Avoid buying players who's chances of earning dividends is unlikely to change in the future and who's current market price already fully reflects what is being anticipated by the rest of the market
This method has been successful in beating the market over the last 6 months and seems to be a fairly low risk trading strategy, especially when avoiding players who have already increased recently in price. Only Gabriel Barbosa (who rose 23% shortly after being highlighted) has dropped more than 30p in price since being highlighted. Meanwhile over 85 players have increased over 30p since being highlighted with many increasing considerably more.
Many players highlighted on Football Index Club are very young and what is often overlooked when assessing intrinsic value of young players (And career dividends), is the amount of times throughout young player's careers that speculation, market trends and temporary good form will lead to short term price increases. By buying low and selling at the right time, you can be very profitable from trading many young players.
Of course, in what is such a rapidly growing platform - huge returns are to be expected, but with over 350 players being highlighted on the site, having just 1 player to have dropped more than 30p whilst so many players have risen huge amounts shows this strategy is sound. Furthermore, many players highlighted on the site continue to increase in price gradually over time even after their original spike due to a market trend. The average price increase across the 40 players highlighted in September 2019, currently stands at a huge 55% price increase.
*It is worth pointing out here that the few players that have dropped in price since being highlighted are players who no longer have speculative factors influencing their price and had already increased in price prior to being highlighted.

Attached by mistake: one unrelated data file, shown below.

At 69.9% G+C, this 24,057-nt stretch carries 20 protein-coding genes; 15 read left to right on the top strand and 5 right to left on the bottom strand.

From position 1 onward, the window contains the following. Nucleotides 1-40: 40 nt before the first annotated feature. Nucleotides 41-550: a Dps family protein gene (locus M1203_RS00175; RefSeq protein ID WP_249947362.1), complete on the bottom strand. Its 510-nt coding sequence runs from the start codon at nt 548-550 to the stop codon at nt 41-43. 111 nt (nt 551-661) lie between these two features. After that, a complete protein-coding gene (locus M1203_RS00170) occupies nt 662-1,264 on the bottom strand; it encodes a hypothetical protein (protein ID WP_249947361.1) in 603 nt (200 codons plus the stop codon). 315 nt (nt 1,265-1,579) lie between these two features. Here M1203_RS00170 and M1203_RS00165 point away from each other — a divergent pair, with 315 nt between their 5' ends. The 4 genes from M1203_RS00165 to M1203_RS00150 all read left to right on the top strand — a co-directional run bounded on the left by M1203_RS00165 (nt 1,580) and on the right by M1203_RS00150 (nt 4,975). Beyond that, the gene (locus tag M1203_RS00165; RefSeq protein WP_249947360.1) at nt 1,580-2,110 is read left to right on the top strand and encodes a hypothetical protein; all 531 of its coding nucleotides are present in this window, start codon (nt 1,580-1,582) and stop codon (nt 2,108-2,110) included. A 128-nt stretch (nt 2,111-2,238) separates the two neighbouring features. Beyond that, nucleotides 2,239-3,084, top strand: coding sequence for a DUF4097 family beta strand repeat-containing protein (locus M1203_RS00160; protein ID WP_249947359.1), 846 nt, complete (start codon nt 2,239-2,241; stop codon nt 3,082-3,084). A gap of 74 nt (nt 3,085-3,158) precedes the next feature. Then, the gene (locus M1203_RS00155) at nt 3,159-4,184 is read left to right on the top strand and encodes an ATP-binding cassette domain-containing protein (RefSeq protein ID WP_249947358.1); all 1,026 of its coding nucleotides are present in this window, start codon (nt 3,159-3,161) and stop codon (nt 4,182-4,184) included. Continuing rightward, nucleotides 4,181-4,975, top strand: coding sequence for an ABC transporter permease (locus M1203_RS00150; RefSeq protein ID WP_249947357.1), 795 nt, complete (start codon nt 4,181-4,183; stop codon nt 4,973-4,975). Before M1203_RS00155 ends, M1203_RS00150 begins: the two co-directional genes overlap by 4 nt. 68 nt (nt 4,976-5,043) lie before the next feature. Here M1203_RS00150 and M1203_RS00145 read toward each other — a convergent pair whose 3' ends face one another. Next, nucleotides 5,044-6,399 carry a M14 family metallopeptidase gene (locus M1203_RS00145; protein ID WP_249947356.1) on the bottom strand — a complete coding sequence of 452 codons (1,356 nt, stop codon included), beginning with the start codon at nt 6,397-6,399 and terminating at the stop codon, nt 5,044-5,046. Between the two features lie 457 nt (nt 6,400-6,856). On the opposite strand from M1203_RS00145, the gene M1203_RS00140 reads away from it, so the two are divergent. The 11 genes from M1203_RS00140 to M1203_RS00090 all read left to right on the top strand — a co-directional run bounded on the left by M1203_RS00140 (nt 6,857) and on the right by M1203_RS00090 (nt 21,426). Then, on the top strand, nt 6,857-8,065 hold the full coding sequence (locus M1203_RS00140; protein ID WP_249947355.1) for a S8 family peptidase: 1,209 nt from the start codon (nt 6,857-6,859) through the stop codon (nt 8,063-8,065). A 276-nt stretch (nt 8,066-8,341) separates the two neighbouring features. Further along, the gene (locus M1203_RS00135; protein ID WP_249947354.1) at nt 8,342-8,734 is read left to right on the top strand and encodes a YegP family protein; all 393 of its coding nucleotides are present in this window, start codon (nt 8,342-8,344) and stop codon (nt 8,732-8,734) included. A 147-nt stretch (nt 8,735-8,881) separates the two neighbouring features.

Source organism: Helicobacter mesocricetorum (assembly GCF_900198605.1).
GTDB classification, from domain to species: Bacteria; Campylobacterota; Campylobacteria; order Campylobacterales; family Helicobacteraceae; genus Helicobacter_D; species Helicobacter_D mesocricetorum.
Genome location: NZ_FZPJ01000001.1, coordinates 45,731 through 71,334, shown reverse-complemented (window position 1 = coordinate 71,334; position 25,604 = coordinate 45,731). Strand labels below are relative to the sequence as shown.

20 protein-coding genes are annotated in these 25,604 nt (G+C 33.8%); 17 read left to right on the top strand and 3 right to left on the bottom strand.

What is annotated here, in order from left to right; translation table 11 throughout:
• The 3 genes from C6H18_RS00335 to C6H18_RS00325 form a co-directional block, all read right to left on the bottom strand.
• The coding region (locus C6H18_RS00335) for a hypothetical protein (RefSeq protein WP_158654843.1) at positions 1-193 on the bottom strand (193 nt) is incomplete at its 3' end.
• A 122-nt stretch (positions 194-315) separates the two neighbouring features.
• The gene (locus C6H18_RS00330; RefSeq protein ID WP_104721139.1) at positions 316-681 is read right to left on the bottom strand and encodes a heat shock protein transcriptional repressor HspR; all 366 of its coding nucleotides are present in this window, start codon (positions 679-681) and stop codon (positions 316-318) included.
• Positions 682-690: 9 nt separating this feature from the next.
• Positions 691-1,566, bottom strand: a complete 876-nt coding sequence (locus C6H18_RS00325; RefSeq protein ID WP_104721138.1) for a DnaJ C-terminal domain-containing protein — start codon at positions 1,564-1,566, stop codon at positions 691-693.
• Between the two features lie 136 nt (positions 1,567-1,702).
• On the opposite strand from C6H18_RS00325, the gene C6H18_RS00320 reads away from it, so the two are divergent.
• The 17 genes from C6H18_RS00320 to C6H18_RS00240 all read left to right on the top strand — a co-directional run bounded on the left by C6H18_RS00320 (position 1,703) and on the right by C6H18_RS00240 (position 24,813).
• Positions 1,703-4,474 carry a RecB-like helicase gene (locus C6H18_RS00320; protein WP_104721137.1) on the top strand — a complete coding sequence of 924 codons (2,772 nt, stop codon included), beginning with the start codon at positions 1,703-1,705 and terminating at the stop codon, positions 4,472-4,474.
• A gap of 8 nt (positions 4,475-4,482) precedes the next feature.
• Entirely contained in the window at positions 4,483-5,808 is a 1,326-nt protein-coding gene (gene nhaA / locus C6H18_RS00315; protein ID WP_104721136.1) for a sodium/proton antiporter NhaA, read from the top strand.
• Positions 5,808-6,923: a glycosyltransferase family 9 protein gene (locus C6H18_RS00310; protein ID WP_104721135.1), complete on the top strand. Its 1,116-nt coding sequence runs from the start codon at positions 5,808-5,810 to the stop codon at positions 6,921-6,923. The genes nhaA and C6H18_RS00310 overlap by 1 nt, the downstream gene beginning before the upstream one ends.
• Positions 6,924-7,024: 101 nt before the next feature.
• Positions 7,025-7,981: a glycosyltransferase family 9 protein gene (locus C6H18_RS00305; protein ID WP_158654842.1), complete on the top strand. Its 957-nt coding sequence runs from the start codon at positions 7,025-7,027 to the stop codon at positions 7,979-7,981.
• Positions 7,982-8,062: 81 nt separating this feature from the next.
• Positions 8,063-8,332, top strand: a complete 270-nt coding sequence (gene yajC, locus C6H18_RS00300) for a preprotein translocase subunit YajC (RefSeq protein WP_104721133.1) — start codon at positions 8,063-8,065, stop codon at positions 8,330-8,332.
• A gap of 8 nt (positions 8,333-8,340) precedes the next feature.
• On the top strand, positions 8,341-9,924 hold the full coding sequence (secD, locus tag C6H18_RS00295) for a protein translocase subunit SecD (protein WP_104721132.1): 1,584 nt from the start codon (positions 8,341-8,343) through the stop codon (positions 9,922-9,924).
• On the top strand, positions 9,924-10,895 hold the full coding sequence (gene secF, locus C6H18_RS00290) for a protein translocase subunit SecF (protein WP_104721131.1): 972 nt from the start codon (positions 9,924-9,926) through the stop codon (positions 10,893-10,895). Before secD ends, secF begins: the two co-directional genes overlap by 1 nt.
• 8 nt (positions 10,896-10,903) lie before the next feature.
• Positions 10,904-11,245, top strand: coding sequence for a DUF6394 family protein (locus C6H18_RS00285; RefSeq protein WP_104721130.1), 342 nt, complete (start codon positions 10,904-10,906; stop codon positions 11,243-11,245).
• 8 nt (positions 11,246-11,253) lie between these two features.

Spotting Opportunities due to cause and effect
Increases and decreases occur due to cause and effect and of course we can not predict or speculate exactly on what is going to happen. But, we can often predict how much of an influence a cause would effect a player's price due to the current market momentum and trends.
Due to the comparative pricing which often takes place during market trends, you can start to spot opportunities in players who if they were to be exposed to the market (Perhaps due to scoring a goal) would likely increase considerably more in price due to the trend than they otherwise usually would.
The recent increases in Eberechi Eze (Highlighted last Friday at £1.85) and Mounir Chouiar (Highlighted last Friday at £2.02) is a great example of this. Both players rose large amounts last Saturday due to scoring. It is unlikely their prices would have increased so much if they did not also fit the market trend at the time.
The opposite is also true. When a group of players who share similar characteristics are dropping in price due to momentum in the market shifting - a negative cause can cause the price decrease in a player to be amplified. For example, Pjanic and Sensi have decreased considerably recently due to injuries as well as both players being very much off-trend at the moment.
Although, the players highlighted on Football Index Club will usually be from the lower end of the market – this strategy of buying players who could potentially be good value, but certainly suit a market trend clearly works with higher priced players too.
Jadon Sancho and Jack Grealish’s massive price increases in recent months can partly be explained by both players having the quality needed to potentially earn dividends, but, more crucially also have the added speculation of a potential transfer and involvement in EURO 2020 with England (Both of which could lead to further dividends in the future).
Factors to consider which could lead to a price increase due to speculation:
Improved PB scores at a stronger side
International call up
More game time in the future (Especially young players)
Promotion to a PB league
Change of manager
More games in the future (Tournaments)
More exposure (Games when few other players are playing / TV exposure *For example, players sometimes rise when highlighted positively on Match of The Day)
More on some of the key topics discussed can be found here:
Managing Risk - https://www.footballindexclub.co.uk/post/managing-risk